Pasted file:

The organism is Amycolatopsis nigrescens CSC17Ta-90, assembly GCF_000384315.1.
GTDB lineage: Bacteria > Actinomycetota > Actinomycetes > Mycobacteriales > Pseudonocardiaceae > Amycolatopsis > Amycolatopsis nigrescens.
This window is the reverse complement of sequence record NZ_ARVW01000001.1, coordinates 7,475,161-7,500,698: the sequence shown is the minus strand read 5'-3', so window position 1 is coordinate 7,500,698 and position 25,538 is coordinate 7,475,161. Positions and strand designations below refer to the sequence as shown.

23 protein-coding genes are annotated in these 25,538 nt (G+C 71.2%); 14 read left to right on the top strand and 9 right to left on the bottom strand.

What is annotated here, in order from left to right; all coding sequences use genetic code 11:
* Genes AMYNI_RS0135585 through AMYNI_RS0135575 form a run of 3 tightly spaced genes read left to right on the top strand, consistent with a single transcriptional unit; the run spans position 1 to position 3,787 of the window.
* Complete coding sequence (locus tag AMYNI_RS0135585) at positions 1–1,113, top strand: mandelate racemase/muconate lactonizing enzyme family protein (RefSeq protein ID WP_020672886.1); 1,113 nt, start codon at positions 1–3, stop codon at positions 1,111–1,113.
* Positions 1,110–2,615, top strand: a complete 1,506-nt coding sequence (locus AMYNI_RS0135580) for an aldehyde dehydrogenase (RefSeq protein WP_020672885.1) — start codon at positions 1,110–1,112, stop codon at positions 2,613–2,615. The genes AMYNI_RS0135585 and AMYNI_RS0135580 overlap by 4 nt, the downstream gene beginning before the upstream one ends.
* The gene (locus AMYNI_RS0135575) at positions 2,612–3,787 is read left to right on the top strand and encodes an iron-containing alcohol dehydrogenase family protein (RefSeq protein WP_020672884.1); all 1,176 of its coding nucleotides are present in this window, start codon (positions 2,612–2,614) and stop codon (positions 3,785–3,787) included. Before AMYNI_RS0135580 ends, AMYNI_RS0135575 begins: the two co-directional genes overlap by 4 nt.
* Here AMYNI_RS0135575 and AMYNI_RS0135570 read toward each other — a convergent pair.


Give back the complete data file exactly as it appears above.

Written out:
The organism is Amycolatopsis nigrescens CSC17Ta-90, assembly GCF_000384315.1.
GTDB lineage: Bacteria > Actinomycetota > Actinomycetes > Mycobacteriales > Pseudonocardiaceae > Amycolatopsis > Amycolatopsis nigrescens.
This window is the reverse complement of sequence record NZ_ARVW01000001.1, coordinates 7,475,161-7,500,698: the sequence shown is the minus strand read 5'-3', so window position 1 is coordinate 7,500,698 and position 25,538 is coordinate 7,475,161. Positions and strand designations below refer to the sequence as shown.

23 protein-coding genes are annotated in these 25,538 nt (G+C 71.2%); 14 read left to right on the top strand and 9 right to left on the bottom strand.

What is annotated here, in order from left to right; all coding sequences use genetic code 11:
* Genes AMYNI_RS0135585 through AMYNI_RS0135575 form a run of 3 tightly spaced genes read left to right on the top strand, consistent with a single transcriptional unit; the run spans position 1 to position 3,787 of the window.
* Complete coding sequence (locus tag AMYNI_RS0135585) at positions 1–1,113, top strand: mandelate racemase/muconate lactonizing enzyme family protein (RefSeq protein ID WP_020672886.1); 1,113 nt, start codon at positions 1–3, stop codon at positions 1,111–1,113.
* Positions 1,110–2,615, top strand: a complete 1,506-nt coding sequence (locus AMYNI_RS0135580) for an aldehyde dehydrogenase (RefSeq protein WP_020672885.1) — start codon at positions 1,110–1,112, stop codon at positions 2,613–2,615. The genes AMYNI_RS0135585 and AMYNI_RS0135580 overlap by 4 nt, the downstream gene beginning before the upstream one ends.
* The gene (locus AMYNI_RS0135575) at positions 2,612–3,787 is read left to right on the top strand and encodes an iron-containing alcohol dehydrogenase family protein (RefSeq protein WP_020672884.1); all 1,176 of its coding nucleotides are present in this window, start codon (positions 2,612–2,614) and stop codon (positions 3,785–3,787) included. Before AMYNI_RS0135580 ends, AMYNI_RS0135575 begins: the two co-directional genes overlap by 4 nt.
* Here AMYNI_RS0135575 and AMYNI_RS0135570 read toward each other — a convergent pair.